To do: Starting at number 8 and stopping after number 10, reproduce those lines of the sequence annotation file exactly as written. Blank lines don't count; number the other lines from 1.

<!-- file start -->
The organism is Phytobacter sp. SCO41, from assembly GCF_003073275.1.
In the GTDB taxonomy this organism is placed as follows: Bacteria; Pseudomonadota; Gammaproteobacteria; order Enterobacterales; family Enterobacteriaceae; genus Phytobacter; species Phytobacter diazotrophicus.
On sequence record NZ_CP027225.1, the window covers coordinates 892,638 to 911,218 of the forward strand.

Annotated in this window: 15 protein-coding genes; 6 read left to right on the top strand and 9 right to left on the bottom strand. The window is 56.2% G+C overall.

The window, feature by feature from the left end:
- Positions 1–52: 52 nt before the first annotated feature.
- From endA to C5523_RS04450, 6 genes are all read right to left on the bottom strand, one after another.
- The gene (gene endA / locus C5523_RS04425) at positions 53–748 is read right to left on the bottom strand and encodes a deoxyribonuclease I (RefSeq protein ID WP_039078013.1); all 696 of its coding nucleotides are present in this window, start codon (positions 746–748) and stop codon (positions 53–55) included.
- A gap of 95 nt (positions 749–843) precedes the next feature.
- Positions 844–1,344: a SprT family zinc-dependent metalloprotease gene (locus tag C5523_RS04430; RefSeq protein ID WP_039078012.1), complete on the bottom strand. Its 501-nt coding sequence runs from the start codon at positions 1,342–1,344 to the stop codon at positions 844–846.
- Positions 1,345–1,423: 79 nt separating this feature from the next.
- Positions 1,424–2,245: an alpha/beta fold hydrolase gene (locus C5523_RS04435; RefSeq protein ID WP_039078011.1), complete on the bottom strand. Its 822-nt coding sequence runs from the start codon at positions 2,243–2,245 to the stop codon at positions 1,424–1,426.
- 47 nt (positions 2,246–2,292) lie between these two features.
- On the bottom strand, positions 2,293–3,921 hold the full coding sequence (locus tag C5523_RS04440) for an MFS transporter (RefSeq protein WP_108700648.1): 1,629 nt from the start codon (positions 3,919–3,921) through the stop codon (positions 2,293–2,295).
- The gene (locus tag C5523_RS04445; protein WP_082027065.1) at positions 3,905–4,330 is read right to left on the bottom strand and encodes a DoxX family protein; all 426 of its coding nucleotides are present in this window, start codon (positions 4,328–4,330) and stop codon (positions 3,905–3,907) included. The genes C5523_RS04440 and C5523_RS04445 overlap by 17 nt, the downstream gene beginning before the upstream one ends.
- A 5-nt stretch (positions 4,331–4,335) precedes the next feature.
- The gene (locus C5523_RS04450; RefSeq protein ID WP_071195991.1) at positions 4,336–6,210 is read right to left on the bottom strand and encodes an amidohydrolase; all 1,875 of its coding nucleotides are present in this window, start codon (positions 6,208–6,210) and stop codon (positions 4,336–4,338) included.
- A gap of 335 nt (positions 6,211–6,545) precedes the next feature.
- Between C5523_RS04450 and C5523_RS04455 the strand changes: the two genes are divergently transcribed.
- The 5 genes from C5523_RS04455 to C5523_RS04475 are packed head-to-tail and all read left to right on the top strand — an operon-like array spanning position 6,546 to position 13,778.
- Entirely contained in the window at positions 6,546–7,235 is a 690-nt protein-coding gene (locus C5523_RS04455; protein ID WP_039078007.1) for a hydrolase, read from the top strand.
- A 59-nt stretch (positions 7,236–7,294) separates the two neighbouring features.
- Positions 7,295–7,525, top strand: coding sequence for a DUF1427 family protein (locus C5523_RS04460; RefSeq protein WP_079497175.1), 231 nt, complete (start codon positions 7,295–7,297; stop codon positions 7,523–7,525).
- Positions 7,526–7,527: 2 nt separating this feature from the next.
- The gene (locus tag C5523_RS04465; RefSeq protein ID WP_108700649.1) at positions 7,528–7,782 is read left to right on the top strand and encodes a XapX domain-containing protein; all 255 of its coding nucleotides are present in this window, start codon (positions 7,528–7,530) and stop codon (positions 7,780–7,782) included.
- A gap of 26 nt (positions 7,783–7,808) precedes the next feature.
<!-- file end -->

- The gene (gene endA / locus C5523_RS04425) at positions 53–748 is read right to left on the bottom strand and encodes a deoxyribonuclease I (RefSeq protein ID WP_039078013.1); all 696 of its coding nucleotides are present in this window, start codon (positions 746–748) and stop codon (positions 53–55) included.
- A gap of 95 nt (positions 749–843) precedes the next feature.
- Positions 844–1,344: a SprT family zinc-dependent metalloprotease gene (locus tag C5523_RS04430; RefSeq protein ID WP_039078012.1), complete on the bottom strand. Its 501-nt coding sequence runs from the start codon at positions 1,342–1,344 to the stop codon at positions 844–846.